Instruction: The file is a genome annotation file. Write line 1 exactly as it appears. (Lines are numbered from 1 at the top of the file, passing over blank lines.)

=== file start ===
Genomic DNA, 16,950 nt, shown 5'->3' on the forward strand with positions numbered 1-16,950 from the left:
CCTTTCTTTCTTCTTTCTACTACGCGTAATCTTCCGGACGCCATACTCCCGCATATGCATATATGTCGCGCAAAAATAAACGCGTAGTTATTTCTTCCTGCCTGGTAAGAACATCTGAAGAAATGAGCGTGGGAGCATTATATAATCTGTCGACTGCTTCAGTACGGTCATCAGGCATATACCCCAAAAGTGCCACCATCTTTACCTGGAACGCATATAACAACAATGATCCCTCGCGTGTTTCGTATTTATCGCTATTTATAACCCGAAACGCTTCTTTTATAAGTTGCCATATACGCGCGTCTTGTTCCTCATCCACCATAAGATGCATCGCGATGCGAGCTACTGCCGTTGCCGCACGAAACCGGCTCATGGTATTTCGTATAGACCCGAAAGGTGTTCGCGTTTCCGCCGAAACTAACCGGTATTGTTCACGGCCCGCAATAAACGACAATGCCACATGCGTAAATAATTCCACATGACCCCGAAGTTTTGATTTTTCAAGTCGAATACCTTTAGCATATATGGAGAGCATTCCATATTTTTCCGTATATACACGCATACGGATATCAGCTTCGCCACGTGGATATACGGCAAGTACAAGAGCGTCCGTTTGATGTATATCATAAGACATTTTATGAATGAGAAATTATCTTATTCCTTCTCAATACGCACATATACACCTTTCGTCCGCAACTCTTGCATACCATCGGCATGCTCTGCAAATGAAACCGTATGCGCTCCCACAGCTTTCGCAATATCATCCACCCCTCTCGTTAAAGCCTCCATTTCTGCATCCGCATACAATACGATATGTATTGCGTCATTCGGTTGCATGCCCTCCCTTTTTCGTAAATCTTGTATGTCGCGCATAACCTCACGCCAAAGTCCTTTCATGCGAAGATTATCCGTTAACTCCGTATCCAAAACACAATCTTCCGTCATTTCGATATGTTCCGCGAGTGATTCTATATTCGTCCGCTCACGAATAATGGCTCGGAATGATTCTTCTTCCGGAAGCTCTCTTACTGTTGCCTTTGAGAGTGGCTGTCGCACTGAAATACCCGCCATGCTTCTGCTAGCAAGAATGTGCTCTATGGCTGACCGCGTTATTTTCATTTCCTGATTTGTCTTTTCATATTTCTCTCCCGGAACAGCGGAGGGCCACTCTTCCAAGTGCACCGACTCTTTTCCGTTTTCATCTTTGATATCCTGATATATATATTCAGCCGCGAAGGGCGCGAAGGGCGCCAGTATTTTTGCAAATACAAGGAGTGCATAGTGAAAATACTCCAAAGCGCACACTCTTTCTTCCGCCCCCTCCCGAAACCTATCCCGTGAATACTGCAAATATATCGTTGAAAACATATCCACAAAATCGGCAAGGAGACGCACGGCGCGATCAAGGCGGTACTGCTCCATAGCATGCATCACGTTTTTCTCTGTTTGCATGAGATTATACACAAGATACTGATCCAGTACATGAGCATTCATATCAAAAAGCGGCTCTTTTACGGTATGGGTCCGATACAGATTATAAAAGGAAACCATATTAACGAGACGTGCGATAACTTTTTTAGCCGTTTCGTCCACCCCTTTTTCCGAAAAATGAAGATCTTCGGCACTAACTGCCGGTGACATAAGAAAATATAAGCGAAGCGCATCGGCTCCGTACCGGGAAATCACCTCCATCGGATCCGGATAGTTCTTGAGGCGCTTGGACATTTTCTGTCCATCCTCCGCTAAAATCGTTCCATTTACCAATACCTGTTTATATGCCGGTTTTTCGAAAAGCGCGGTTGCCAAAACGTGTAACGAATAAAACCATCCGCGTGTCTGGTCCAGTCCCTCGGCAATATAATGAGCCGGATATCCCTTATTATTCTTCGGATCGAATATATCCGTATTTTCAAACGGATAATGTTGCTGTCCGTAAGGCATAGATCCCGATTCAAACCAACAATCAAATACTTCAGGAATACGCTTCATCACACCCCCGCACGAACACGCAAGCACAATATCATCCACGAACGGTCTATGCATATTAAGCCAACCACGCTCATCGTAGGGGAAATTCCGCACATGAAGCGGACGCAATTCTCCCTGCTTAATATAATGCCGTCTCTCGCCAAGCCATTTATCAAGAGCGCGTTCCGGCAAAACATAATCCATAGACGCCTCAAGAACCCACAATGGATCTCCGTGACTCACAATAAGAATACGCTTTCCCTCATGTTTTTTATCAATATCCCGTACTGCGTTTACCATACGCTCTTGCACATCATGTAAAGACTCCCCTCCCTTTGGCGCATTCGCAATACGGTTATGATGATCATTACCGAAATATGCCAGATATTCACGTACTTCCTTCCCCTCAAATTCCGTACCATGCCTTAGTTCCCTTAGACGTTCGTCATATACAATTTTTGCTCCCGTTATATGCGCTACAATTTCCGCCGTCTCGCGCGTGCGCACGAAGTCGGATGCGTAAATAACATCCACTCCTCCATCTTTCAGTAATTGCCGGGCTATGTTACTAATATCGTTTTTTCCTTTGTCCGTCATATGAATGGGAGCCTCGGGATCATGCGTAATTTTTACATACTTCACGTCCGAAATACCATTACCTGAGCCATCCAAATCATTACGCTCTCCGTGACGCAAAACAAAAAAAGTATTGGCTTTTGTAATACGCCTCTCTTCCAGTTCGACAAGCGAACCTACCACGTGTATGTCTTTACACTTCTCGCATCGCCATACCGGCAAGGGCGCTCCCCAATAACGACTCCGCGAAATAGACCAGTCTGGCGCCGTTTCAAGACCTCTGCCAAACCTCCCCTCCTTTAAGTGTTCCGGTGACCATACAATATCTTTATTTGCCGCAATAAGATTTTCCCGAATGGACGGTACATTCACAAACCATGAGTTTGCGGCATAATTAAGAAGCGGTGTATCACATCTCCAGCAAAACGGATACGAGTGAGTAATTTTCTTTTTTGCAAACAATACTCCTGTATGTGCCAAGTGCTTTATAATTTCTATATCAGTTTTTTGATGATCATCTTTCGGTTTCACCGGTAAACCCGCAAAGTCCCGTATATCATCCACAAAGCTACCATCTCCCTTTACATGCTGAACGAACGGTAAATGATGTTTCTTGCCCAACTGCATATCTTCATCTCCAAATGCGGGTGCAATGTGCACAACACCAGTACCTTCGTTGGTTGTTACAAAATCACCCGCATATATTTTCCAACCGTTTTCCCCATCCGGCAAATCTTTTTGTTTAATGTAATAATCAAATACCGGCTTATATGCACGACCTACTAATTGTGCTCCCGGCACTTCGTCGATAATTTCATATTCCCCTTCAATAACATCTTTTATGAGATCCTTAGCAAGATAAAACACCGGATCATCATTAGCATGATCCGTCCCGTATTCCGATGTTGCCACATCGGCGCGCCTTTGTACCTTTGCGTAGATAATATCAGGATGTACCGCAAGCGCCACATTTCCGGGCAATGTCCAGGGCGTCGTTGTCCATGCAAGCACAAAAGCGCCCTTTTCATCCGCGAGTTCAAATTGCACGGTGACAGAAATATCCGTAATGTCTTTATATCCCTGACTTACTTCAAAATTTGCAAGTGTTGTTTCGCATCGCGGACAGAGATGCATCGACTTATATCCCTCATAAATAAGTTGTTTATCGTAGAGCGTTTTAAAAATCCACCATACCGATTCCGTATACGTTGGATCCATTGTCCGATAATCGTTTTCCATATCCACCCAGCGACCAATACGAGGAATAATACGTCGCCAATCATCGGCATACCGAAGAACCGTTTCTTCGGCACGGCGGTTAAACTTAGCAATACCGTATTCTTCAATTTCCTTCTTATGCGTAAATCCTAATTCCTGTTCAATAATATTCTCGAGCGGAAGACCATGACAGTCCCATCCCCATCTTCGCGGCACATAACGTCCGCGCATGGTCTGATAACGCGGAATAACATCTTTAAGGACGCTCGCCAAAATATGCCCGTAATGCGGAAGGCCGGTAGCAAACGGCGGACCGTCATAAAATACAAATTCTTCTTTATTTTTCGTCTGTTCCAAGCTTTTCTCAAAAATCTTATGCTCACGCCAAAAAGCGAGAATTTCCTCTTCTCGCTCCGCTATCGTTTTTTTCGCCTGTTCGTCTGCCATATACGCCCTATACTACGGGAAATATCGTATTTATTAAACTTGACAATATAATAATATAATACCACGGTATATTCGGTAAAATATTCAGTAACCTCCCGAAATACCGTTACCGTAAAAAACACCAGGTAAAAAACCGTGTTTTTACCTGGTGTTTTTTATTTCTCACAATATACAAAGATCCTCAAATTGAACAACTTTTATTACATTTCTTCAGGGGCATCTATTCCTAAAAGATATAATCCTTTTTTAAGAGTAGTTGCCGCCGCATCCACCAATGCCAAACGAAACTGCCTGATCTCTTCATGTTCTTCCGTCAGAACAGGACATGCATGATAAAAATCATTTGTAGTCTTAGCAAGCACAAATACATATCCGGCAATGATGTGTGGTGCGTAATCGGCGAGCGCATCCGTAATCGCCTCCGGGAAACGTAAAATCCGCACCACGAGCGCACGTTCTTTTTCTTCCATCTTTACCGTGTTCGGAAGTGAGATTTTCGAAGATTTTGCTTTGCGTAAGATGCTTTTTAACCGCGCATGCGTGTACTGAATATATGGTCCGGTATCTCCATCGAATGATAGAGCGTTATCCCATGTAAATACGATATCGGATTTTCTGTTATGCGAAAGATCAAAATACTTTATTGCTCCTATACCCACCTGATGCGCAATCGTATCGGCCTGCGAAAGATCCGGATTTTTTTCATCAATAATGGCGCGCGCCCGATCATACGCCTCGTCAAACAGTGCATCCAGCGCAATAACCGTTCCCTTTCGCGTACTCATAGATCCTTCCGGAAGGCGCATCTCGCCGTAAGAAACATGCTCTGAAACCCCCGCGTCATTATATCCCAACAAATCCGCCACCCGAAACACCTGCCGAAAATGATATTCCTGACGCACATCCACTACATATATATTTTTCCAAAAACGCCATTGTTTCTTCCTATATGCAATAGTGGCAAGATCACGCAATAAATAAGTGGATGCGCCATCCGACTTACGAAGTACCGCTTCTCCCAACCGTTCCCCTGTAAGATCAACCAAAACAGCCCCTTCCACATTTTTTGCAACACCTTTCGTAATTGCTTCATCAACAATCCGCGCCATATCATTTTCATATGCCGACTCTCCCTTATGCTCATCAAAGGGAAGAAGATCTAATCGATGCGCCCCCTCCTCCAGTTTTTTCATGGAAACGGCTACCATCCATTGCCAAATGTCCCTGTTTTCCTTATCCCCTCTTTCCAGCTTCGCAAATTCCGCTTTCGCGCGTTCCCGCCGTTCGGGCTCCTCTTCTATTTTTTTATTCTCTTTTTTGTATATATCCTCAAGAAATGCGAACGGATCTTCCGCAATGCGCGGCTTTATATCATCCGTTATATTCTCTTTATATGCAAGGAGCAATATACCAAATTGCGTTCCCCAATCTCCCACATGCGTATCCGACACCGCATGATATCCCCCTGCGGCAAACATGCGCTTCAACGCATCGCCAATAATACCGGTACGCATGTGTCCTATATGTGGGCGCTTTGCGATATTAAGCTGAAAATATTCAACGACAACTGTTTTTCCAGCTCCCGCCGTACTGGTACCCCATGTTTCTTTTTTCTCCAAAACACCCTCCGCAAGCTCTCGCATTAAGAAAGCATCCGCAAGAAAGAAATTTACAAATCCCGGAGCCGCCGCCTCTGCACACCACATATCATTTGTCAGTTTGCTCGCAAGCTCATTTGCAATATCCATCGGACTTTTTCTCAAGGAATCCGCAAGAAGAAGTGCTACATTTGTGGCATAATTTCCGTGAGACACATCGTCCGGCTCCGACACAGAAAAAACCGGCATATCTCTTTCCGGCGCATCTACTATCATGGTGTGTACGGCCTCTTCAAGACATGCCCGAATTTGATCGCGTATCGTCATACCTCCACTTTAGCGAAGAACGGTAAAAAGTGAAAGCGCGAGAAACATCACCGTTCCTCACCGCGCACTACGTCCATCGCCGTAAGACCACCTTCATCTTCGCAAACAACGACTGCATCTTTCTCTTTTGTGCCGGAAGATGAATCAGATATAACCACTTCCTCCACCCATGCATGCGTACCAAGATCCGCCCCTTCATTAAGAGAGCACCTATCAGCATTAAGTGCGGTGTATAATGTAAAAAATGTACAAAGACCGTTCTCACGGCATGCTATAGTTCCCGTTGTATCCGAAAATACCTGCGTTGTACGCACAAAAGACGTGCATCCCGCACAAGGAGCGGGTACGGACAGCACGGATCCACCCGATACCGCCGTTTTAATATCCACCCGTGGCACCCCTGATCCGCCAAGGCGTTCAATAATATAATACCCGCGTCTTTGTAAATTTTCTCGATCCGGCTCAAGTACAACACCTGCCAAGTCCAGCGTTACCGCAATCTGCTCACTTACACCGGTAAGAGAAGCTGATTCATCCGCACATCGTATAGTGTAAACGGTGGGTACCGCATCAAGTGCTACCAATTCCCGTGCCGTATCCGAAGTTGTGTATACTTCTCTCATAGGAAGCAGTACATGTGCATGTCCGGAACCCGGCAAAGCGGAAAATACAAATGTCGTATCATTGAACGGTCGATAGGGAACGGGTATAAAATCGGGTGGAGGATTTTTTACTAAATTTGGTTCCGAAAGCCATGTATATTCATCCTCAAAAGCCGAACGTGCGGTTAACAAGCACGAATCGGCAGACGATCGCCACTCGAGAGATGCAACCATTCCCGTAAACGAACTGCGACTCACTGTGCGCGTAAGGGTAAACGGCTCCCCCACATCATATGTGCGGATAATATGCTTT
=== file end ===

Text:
Genomic DNA, 16,950 nt, shown 5'->3' on the forward strand with positions numbered 1-16,950 from the left: